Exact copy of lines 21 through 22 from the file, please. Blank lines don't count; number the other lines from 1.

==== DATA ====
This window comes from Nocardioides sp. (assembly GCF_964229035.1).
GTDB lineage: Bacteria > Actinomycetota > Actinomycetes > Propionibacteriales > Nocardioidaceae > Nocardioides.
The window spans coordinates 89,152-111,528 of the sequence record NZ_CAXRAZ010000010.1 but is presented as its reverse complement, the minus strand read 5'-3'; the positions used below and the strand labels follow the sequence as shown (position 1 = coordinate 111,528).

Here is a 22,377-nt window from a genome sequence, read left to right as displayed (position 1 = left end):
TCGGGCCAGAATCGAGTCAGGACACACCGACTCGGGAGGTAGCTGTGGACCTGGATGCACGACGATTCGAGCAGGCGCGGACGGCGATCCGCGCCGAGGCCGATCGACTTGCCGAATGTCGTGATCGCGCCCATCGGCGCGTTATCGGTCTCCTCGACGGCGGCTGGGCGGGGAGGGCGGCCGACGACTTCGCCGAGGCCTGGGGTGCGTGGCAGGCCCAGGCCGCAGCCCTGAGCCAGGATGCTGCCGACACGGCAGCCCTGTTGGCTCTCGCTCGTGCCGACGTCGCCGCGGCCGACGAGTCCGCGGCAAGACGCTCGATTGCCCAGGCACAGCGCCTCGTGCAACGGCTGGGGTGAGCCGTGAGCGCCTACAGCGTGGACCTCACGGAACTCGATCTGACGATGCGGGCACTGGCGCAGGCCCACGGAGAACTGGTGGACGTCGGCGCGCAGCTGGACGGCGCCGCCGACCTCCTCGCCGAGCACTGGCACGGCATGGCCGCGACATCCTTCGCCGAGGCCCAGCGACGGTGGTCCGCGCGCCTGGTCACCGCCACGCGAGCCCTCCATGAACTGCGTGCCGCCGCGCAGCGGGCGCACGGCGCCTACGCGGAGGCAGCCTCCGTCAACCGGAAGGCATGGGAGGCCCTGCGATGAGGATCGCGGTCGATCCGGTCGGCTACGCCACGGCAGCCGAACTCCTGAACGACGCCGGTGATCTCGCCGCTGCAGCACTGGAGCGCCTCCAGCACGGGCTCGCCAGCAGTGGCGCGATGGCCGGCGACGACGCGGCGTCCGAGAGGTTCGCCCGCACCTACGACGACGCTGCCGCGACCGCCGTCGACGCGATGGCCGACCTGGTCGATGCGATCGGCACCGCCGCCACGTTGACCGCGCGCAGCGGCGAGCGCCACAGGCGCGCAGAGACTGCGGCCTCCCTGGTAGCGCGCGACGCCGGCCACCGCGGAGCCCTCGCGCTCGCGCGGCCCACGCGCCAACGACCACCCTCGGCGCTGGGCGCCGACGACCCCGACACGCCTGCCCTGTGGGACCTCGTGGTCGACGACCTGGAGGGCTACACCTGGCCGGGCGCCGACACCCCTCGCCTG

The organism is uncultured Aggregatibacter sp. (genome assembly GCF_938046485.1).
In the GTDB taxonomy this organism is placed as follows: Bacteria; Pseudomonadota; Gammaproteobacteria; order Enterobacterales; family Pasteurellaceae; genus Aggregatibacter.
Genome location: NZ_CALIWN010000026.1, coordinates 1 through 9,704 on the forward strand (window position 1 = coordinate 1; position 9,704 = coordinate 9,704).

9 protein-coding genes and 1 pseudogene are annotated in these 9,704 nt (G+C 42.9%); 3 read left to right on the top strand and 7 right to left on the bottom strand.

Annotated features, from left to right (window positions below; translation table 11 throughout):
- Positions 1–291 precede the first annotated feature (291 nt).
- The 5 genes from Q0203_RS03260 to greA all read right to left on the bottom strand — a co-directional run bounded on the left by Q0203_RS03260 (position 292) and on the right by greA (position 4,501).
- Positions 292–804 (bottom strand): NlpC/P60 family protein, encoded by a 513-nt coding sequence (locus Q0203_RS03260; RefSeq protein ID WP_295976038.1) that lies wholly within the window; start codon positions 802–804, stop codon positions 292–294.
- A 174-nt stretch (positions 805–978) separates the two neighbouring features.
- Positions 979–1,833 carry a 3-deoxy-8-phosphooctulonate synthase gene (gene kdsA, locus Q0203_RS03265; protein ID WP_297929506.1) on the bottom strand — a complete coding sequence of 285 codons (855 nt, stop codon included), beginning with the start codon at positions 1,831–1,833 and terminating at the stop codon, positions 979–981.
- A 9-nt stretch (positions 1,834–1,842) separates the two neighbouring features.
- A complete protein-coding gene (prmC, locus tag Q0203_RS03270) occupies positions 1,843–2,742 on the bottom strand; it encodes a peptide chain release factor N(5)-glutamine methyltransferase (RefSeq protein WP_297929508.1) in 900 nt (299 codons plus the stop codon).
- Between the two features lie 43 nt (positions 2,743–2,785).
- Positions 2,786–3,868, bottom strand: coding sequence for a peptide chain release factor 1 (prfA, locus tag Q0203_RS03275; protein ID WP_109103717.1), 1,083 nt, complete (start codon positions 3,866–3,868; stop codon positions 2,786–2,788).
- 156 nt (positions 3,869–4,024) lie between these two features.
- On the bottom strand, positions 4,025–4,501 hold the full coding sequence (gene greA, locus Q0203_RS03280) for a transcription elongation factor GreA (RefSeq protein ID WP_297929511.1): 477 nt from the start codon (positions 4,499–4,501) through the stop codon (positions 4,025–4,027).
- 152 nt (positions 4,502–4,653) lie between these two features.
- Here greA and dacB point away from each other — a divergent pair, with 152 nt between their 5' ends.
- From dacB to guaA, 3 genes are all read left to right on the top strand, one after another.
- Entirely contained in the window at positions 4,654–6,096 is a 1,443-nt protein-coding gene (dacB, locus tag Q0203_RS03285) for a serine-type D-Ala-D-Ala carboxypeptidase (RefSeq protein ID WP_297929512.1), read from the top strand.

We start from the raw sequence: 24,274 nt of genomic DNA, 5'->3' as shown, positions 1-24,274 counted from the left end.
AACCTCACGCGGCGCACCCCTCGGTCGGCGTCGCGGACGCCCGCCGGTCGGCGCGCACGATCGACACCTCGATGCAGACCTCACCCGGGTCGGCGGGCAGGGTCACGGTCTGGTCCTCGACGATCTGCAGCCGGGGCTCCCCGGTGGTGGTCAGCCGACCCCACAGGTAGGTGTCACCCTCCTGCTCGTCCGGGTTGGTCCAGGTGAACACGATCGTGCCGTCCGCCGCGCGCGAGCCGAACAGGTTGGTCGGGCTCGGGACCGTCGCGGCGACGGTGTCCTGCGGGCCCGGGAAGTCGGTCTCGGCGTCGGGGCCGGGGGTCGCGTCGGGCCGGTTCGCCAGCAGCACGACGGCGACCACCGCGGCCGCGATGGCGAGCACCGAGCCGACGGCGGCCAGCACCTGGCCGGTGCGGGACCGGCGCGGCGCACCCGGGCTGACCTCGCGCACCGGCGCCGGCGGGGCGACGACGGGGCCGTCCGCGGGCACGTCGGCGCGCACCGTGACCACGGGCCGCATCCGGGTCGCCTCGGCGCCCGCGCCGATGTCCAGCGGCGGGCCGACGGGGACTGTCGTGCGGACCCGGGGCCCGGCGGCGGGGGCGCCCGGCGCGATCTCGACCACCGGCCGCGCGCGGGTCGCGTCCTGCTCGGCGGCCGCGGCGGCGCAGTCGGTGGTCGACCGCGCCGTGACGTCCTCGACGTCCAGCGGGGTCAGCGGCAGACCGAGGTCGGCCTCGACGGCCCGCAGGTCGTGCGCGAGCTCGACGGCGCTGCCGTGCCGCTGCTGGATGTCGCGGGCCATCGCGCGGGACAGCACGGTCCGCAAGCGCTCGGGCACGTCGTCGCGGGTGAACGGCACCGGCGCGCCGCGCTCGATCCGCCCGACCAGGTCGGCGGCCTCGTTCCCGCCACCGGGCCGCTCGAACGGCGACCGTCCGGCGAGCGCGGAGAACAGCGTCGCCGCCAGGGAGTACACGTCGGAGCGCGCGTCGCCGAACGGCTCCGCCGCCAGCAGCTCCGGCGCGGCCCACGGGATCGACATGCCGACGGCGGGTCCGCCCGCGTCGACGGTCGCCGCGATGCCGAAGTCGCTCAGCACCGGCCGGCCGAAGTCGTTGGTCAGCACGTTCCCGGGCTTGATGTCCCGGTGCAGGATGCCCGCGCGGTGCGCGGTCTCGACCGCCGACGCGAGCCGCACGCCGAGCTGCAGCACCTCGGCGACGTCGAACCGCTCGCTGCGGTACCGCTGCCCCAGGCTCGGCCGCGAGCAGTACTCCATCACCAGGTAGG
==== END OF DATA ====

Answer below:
- On the bottom strand, positions 4,025–4,501 hold the full coding sequence (gene greA, locus Q0203_RS03280) for a transcription elongation factor GreA (RefSeq protein ID WP_297929511.1): 477 nt from the start codon (positions 4,499–4,501) through the stop codon (positions 4,025–4,027).
- 152 nt (positions 4,502–4,653) lie between these two features.